Risk of heart attacks from common painkillers
A new study suggests that there is a link between the frequent use of anti-inflammatory painkillers, for example: ibuprofen, and heart attacks.
Research shows that using these forms of painkillers would raise the risk of heart attack, ‘between 24 and 58 per cent overall’ in comparison with not using painkillers
The new study suggests that taking ibuprofen and other anti-inflammatory’s increases the likelihood of having a heart attack within the first month of taking them if consumed in high doses.
Research conducted throughout 2013 found that a years worth of high-does treatment with ibuprofen and diclofenac (a treatment used by thousands of arthritis sufferers in the UK) causes three avoidable heart attacks and one fatal heart attack for every 1,000 users.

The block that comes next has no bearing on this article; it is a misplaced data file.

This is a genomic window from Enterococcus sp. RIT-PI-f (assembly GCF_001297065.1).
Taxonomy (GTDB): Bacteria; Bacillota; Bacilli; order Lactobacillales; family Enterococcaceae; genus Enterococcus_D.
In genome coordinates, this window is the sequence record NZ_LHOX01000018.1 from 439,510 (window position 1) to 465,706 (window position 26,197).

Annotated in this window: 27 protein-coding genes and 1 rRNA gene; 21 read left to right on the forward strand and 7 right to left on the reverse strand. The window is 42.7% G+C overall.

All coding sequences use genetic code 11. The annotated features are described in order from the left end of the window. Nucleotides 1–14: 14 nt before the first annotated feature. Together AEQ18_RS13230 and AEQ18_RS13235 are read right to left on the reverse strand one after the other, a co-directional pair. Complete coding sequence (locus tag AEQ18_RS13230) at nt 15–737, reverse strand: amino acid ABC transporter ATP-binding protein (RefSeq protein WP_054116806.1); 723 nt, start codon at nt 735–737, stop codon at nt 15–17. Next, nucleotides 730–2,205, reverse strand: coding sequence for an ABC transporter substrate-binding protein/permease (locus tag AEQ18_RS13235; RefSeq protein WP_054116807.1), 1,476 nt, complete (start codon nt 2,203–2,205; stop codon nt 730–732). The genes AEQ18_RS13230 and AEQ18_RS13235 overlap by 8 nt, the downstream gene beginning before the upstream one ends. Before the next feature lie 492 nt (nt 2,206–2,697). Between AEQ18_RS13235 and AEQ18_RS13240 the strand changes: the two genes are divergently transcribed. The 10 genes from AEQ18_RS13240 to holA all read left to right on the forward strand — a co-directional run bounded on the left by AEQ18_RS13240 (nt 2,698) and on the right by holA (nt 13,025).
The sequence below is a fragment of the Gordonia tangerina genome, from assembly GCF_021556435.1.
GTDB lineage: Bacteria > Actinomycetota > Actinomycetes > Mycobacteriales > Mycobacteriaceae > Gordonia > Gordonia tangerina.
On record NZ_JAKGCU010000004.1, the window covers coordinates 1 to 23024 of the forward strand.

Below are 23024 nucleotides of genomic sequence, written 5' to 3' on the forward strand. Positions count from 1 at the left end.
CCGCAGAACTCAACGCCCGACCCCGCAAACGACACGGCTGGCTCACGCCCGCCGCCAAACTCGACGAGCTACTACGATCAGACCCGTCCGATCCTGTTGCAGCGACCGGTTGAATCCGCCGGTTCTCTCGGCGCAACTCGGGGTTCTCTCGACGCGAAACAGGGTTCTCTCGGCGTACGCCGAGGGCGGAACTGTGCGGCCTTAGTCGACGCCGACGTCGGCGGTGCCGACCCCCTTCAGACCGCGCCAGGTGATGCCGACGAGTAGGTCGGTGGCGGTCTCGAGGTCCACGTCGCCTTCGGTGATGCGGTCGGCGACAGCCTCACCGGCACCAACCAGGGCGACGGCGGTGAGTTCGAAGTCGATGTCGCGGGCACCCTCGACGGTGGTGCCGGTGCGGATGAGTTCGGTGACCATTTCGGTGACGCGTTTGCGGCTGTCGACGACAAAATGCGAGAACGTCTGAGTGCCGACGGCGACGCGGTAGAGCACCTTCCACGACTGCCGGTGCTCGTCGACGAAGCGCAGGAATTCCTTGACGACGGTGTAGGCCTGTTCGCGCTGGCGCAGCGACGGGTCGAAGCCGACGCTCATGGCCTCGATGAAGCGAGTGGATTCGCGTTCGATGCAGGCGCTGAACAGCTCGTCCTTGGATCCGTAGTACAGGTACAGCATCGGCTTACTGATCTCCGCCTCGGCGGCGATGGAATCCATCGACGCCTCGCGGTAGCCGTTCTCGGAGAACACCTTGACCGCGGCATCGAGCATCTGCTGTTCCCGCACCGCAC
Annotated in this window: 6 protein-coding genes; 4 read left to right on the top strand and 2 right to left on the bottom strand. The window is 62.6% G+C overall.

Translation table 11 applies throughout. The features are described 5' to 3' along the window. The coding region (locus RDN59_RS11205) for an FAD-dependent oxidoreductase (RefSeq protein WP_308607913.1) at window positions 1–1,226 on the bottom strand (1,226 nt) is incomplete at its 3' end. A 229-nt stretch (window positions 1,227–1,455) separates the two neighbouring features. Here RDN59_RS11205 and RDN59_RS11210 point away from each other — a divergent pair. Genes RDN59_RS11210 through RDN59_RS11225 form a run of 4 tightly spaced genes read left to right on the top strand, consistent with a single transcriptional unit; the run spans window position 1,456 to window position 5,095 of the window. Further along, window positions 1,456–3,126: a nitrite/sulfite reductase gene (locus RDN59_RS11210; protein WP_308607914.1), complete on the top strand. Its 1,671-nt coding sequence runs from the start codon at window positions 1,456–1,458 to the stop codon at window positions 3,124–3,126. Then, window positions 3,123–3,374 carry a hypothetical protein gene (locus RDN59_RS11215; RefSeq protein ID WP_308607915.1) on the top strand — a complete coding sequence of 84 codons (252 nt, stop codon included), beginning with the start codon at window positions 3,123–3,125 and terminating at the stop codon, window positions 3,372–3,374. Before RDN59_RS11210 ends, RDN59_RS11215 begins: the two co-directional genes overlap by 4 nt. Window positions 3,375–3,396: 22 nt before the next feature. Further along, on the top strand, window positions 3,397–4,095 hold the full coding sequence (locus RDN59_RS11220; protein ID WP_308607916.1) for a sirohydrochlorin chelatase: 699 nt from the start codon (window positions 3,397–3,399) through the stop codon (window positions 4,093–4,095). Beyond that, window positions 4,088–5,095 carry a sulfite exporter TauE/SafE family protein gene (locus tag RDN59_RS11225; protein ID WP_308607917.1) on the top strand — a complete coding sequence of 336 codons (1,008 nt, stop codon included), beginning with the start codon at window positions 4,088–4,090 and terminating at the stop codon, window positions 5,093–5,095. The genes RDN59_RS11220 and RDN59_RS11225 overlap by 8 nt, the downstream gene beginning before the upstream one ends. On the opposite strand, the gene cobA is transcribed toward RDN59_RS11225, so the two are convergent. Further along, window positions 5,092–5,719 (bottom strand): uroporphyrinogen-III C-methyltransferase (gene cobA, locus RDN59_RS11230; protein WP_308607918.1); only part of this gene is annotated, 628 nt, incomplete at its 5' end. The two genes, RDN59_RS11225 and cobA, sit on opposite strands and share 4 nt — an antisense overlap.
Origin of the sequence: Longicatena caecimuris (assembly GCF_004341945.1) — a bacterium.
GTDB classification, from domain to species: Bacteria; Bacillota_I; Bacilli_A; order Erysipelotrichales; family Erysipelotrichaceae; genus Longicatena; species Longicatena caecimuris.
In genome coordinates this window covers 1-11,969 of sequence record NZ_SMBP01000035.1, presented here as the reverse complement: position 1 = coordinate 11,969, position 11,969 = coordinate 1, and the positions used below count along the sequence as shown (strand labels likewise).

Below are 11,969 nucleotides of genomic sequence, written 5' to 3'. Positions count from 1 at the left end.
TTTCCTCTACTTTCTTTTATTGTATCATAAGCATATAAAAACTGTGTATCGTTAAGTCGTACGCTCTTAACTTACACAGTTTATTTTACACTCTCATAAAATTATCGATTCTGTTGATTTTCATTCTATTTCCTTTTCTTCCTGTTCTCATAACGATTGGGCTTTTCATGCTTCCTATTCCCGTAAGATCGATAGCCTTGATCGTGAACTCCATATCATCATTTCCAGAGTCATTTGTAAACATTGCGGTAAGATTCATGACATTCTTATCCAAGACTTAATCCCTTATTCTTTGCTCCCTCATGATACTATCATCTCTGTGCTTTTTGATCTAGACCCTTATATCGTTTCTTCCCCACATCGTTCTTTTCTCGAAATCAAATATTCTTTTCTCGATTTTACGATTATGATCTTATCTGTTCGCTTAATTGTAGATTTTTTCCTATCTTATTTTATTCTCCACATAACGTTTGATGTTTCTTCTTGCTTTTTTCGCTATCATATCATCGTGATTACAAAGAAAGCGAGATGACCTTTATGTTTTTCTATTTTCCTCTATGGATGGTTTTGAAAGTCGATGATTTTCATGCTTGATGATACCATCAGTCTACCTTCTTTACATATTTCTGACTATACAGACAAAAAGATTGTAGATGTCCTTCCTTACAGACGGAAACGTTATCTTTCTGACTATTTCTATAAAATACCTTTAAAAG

It was stated by Michèle Bally of the University of Montreal Hospital Research Centre that, “Taking any dose of NSAIDs for one week, one month, or more than a month was associated with an increased risk of myocardial infarction [heart attack].”
It is clear that doctors should consider both the positives and negatives when it comes to prescribing drugs, as sometimes they can create more dangerous issues.
So should you be worried? For most people under the age of 65 and those without heart problems, the answer is no. Most doctors also already try to avoid prescribing anti-inflammatory medication to people with these issues. The worries about these types of drugs also seem to only apply to those individuals who take the tablets on a daily basis.